I have been through raising three other children, so I am well aware of the complexities of getting a baby to sleep. And in fact, I really don't expect a breastfeeding baby to sleep 12 straight hours at night — sometimes, a baby's gotta eat, you know? Growth spurts, teething and good ol' colds and viruses can all wreak havoc on my sleep game, I get that.
But seven to eight times a night was killing me. Something was obviously wrong and we were trapped in a vicious cycle of the baby waking up, me nursing her, falling asleep and then starting the whole process over again, with none of us sleeping well. Or, because she shares a room with her 2-year-old brother, I would rush right into the room at the slightest sound she would make because I was terrified she would wake him up. Basically, I was creating a monster.
I knew something needed to change, so the other day on a whim I put her down on her stomach for a nap. I watched her like a hawk, of course, but the result? She actually slept for almost three hours.
Thinking it was just a fluke, I tried putting her down for a nap the next day at the same time, changing nothing except I placed her on her back. Nope — she wasn't having it. She woke up almost instantly. So I unswaddled her, and just as an experiment, placed her on her stomach again. A few butt pats later, she was out like a light.
It's official. We have a stomach sleeper.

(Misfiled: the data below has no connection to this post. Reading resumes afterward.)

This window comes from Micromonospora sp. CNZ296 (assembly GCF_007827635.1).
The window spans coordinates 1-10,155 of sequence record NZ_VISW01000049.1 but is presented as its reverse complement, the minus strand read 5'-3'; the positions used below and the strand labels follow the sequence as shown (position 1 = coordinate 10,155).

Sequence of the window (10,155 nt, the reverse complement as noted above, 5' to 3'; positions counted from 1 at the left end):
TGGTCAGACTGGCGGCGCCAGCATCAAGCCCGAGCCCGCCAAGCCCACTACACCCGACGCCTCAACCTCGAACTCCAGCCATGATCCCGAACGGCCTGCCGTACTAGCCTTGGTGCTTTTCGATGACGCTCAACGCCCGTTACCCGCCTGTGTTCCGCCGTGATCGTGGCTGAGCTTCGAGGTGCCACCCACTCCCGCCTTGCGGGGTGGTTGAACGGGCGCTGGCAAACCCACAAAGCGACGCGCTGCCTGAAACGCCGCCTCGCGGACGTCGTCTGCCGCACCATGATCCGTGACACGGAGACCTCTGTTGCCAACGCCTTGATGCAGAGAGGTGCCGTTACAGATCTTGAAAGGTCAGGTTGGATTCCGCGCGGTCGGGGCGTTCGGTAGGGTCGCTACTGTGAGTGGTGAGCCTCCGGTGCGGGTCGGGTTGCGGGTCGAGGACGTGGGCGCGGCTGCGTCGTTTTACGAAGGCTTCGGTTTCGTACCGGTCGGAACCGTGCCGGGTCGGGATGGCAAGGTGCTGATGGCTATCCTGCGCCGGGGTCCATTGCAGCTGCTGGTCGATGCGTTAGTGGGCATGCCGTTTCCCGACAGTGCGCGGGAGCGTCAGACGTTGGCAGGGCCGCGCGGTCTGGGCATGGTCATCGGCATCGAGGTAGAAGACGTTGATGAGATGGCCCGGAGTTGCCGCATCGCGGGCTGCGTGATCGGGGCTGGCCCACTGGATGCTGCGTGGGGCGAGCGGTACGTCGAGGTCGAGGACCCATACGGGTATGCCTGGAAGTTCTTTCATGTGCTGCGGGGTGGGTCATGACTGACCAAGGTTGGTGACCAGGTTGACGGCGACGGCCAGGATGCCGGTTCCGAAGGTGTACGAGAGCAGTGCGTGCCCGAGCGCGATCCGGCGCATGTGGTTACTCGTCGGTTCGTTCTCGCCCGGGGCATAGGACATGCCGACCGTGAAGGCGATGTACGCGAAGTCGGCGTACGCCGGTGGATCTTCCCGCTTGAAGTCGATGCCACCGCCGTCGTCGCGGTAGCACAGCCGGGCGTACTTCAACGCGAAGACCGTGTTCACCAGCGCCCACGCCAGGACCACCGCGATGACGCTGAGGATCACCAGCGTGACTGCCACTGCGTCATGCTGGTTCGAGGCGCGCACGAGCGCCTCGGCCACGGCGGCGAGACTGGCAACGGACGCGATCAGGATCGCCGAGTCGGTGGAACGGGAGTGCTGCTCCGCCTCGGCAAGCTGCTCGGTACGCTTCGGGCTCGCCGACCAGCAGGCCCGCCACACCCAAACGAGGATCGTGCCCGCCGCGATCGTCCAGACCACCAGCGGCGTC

Now I find myself in a very difficult place, having finally stumbled upon that elusive and seemingly magical answer to how to get my baby to sleep, but at what price? I fully admit that I am terrified of sudden infant death syndrome. I've seen way too many babies close to my family and friends lost to SIDS, one of whom was almost the exact age as my daughter, which has made even more vigilant.
Am I scared of SIDS? You betcha.
Do I wake up every 10 minutes even if she's asleep just to check on her? You betcha.
Does that mean I'm not going to put her on her stomach occasionally? Well, not exactly.
Look, I know the risks, but I also know my babies and sometimes you have to trust your instinct and do what is best for you and them, weighing the facts with your reality. What's funny is that my other two daughters were also stomach sleepers. I remember distinctly switching them to sleep on their stomach around 4 or 5 months, which (probably not coincidentally) is when they also started sleeping through the night. Either I just wasn't as worried back then or I wasn't as educated as I am now.
Whatever the case was then, I've now reached a middle ground of sorts, alternating between laying my daughter down on her stomach for occasional naps, getting a video monitor so I can keep a more careful eye on her and letting her fuss for a few minutes before I pick her up she can learn to self-soothe a little bit better. I've also taken to putting her slightly more on her side, which seems to be more comfortable for her.
The research is pretty clear that stomach-sleeping infants have higher rates of SIDS. However, there are conflicting theories on the exact cause of SIDS and until we establish more definitive answers, I will be over here, just doing what parents do pretty much their entire lives: trying to balance my fear of what could happen with the very real need for sleep.
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